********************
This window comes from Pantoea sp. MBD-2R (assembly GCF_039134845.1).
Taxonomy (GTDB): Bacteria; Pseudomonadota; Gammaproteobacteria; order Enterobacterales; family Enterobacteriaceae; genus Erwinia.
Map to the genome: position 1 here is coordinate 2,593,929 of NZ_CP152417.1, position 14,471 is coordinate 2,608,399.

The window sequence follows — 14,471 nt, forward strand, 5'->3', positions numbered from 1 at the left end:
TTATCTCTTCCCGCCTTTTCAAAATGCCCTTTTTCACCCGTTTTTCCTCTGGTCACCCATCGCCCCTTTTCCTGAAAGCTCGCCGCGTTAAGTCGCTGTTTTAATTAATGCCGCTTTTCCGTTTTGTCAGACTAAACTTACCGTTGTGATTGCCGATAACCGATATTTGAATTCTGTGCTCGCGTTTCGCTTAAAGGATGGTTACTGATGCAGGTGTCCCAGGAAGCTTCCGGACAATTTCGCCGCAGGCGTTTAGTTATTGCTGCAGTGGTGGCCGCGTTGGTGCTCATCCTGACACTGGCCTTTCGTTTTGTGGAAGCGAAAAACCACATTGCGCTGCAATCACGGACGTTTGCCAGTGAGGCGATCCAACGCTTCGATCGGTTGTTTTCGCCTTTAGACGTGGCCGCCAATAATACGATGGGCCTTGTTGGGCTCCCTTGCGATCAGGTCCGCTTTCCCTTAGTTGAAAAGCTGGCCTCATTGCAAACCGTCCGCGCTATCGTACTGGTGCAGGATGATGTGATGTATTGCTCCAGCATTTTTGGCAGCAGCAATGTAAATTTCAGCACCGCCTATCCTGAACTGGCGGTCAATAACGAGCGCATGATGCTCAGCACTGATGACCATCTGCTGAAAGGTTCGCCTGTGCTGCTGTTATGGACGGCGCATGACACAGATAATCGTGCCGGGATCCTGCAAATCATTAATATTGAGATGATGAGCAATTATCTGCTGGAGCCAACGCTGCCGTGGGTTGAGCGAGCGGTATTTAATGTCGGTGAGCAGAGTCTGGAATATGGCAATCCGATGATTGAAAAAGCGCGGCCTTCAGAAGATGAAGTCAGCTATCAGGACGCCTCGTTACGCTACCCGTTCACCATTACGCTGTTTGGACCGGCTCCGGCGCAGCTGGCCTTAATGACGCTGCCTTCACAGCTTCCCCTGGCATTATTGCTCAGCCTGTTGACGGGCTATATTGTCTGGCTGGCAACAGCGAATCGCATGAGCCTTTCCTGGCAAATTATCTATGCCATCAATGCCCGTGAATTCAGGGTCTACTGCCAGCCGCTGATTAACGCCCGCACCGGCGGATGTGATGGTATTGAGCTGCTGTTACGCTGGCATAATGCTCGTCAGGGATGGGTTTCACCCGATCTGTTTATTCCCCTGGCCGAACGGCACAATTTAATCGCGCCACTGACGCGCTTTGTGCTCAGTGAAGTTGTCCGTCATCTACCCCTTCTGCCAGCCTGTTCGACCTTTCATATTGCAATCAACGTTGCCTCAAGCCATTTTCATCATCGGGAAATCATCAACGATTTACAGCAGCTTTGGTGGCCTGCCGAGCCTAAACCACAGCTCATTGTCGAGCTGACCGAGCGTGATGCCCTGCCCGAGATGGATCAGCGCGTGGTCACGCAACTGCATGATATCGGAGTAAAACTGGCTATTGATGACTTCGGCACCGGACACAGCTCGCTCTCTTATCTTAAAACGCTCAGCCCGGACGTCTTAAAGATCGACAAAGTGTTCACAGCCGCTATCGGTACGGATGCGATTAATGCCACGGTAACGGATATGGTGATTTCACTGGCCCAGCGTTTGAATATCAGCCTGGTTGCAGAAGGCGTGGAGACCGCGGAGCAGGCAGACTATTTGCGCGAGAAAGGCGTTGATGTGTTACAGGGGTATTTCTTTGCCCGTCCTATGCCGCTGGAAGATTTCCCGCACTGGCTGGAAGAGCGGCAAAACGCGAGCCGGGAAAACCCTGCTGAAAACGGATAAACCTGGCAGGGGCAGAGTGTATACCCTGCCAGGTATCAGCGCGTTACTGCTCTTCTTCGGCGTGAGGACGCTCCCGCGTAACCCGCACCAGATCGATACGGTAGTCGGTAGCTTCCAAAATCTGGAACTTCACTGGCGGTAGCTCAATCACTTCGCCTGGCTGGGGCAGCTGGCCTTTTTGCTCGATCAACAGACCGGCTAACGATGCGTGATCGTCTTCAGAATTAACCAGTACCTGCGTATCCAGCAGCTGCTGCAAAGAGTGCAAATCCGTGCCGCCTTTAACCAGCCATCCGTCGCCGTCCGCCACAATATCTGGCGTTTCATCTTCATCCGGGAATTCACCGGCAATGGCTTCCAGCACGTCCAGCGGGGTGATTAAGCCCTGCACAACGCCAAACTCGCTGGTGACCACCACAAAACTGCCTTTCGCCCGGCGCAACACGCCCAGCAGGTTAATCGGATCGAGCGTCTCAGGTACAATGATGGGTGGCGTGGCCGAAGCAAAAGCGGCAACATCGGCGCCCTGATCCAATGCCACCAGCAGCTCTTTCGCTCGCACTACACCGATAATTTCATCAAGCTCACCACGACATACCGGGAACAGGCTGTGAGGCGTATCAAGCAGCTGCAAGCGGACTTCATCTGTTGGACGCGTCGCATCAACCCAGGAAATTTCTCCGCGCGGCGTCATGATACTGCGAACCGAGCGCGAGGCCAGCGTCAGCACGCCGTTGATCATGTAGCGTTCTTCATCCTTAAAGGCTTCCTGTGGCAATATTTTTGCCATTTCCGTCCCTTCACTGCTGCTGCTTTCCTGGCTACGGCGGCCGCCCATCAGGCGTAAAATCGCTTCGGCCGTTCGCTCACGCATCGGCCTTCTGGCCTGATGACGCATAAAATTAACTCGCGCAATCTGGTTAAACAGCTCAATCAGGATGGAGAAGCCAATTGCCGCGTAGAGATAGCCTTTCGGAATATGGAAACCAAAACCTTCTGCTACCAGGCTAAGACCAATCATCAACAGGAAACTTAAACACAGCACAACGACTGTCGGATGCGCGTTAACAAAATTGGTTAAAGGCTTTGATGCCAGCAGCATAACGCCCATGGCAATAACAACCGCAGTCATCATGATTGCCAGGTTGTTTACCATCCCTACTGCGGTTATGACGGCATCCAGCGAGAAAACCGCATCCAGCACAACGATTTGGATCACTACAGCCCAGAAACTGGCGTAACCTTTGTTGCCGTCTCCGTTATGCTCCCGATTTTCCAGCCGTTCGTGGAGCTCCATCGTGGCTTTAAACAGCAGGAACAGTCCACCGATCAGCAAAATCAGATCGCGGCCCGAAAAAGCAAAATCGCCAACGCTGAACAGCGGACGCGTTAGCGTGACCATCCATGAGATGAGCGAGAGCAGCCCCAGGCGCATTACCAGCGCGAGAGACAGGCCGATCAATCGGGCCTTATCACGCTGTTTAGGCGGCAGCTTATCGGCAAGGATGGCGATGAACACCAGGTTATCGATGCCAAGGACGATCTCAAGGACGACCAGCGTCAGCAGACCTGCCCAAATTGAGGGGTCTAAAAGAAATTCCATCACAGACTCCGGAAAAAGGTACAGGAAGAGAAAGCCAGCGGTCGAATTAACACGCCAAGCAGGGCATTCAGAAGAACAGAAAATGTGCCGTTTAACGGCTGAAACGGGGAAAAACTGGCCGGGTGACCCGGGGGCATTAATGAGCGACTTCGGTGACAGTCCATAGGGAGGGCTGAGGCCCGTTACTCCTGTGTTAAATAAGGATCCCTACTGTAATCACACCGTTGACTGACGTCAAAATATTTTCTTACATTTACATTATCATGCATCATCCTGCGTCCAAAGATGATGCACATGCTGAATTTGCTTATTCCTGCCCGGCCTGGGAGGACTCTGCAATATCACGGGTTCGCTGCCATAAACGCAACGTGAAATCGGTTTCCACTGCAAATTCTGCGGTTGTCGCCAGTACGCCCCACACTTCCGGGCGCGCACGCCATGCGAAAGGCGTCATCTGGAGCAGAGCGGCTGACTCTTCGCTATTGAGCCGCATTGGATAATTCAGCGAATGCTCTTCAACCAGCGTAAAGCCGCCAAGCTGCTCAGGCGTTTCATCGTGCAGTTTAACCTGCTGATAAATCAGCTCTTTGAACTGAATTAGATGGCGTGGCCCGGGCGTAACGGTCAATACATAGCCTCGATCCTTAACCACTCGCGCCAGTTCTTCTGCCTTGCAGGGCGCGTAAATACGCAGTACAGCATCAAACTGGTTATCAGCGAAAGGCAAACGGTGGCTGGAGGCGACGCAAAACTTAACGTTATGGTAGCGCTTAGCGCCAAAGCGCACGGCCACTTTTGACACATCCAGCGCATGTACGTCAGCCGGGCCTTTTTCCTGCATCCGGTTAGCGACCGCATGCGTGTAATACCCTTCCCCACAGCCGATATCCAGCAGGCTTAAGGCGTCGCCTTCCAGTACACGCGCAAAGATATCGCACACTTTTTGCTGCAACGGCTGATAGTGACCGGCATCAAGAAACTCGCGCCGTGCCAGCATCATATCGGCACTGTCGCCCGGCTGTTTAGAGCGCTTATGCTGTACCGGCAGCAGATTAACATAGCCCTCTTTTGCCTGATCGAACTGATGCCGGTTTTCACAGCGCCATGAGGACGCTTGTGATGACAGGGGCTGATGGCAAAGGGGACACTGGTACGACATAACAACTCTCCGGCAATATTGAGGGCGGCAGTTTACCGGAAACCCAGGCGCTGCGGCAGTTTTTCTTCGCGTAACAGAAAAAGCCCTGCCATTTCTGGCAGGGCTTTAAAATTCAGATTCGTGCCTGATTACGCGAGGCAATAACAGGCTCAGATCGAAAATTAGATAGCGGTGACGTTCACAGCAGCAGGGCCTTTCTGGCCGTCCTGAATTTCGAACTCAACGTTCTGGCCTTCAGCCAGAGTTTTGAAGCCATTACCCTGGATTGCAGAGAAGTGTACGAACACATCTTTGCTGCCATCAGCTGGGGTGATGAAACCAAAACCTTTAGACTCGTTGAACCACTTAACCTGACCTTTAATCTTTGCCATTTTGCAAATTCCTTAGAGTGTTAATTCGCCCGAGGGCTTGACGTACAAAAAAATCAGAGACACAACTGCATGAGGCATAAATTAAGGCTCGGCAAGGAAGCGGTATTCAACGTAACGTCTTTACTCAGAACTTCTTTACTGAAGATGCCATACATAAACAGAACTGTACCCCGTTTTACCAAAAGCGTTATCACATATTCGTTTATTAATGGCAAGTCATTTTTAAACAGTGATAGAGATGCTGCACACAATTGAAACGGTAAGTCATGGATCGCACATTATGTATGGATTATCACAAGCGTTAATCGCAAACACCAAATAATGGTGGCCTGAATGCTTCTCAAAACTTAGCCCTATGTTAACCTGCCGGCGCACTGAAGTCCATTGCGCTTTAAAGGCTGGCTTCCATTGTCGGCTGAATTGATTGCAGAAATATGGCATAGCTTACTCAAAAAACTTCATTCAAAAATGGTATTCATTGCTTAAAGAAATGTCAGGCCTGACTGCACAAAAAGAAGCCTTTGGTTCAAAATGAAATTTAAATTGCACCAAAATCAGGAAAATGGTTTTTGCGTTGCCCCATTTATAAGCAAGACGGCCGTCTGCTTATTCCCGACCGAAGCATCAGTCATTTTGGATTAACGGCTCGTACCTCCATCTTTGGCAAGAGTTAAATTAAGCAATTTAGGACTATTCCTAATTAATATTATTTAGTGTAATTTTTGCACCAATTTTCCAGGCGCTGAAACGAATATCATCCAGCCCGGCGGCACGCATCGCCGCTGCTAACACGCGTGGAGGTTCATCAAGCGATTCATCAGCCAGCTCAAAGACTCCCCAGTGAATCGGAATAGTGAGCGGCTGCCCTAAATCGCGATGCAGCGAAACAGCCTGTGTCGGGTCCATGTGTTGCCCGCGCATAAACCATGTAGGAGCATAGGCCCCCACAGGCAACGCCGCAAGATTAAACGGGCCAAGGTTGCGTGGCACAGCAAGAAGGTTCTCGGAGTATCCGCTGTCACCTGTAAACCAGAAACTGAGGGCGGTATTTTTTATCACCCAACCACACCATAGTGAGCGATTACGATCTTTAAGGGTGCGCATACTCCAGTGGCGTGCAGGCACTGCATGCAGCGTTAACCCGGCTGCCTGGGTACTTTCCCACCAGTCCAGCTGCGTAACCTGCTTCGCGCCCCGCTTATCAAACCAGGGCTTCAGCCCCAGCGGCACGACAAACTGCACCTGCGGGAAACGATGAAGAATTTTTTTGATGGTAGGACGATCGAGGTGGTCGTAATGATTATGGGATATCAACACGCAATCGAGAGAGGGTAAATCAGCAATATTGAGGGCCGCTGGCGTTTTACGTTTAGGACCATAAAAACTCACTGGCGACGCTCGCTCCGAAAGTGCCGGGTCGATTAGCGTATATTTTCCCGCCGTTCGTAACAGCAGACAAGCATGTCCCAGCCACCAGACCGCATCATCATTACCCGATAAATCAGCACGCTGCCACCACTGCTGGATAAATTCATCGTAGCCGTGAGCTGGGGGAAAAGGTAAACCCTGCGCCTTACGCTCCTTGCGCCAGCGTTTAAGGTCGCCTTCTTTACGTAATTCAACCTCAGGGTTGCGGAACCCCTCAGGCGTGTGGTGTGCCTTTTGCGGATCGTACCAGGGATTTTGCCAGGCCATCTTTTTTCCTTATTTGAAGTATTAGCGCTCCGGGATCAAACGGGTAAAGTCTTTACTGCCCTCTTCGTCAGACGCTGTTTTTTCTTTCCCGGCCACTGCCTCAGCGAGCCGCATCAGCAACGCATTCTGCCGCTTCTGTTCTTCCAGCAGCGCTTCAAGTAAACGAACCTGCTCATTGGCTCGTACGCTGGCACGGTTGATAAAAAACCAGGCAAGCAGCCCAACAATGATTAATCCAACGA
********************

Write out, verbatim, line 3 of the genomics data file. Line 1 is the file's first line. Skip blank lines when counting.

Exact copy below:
Map to the genome: position 1 here is coordinate 2,593,929 of NZ_CP152417.1, position 14,471 is coordinate 2,608,399.